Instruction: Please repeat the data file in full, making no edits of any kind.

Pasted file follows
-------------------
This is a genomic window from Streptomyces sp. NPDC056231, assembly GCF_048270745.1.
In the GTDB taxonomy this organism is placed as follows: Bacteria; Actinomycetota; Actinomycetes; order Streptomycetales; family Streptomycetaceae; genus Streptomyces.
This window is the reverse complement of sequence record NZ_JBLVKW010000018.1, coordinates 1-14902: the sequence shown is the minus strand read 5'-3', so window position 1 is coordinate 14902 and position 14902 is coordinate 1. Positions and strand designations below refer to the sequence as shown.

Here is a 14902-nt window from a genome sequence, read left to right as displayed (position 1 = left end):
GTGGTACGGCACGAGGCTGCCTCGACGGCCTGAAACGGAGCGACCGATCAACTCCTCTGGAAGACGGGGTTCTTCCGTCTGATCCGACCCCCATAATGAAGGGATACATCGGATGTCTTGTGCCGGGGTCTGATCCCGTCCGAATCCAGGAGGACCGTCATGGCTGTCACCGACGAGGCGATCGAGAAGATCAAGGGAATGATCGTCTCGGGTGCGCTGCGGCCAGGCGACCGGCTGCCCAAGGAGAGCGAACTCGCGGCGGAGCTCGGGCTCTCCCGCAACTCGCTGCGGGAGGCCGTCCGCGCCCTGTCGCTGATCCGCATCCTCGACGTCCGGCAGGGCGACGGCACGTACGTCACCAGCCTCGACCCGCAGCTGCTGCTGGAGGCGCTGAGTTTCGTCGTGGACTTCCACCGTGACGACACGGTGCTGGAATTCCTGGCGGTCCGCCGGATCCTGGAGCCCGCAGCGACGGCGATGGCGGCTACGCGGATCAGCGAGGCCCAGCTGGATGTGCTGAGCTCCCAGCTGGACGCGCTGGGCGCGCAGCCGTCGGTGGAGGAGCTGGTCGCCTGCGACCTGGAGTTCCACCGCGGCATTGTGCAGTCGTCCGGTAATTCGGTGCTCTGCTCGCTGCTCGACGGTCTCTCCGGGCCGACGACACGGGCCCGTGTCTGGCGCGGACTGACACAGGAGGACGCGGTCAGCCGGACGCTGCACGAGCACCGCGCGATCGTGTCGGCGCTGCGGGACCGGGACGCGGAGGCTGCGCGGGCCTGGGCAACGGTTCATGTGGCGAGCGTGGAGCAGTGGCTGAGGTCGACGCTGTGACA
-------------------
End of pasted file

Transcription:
This is a genomic window from Streptomyces sp. NPDC056231, assembly GCF_048270745.1.
In the GTDB taxonomy this organism is placed as follows: Bacteria; Actinomycetota; Actinomycetes; order Streptomycetales; family Streptomycetaceae; genus Streptomyces.
This window is the reverse complement of sequence record NZ_JBLVKW010000018.1, coordinates 1-14902: the sequence shown is the minus strand read 5'-3', so window position 1 is coordinate 14902 and position 14902 is coordinate 1. Positions and strand designations below refer to the sequence as shown.

Here is a 14902-nt window from a genome sequence, read left to right as displayed (position 1 = left end):
GTGGTACGGCACGAGGCTGCCTCGACGGCCTGAAACGGAGCGACCGATCAACTCCTCTGGAAGACGGGGTTCTTCCGTCTGATCCGACCCCCATAATGAAGGGATACATCGGATGTCTTGTGCCGGGGTCTGATCCCGTCCGAATCCAGGAGGACCGTCATGGCTGTCACCGACGAGGCGATCGAGAAGATCAAGGGAATGATCGTCTCGGGTGCGCTGCGGCCAGGCGACCGGCTGCCCAAGGAGAGCGAACTCGCGGCGGAGCTCGGGCTCTCCCGCAACTCGCTGCGGGAGGCCGTCCGCGCCCTGTCGCTGATCCGCATCCTCGACGTCCGGCAGGGCGACGGCACGTACGTCACCAGCCTCGACCCGCAGCTGCTGCTGGAGGCGCTGAGTTTCGTCGTGGACTTCCACCGTGACGACACGGTGCTGGAATTCCTGGCGGTCCGCCGGATCCTGGAGCCCGCAGCGACGGCGATGGCGGCTACGCGGATCAGCGAGGCCCAGCTGGATGTGCTGAGCTCCCAGCTGGACGCGCTGGGCGCGCAGCCGTCGGTGGAGGAGCTGGTCGCCTGCGACCTGGAGTTCCACCGCGGCATTGTGCAGTCGTCCGGTAATTCGGTGCTCTGCTCGCTGCTCGACGGTCTCTCCGGGCCGACGACACGGGCCCGTGTCTGGCGCGGACTGACACAGGAGGACGCGGTCAGCCGGACGCTGCACGAGCACCGCGCGATCGTGTCGGCGCTGCGGGACCGGGACGCGGAGGCTGCGCGGGCCTGGGCAACGGTTCATGTGGCGAGCGTGGAGCAGTGGCTGAGGTCGACGCTGTGACA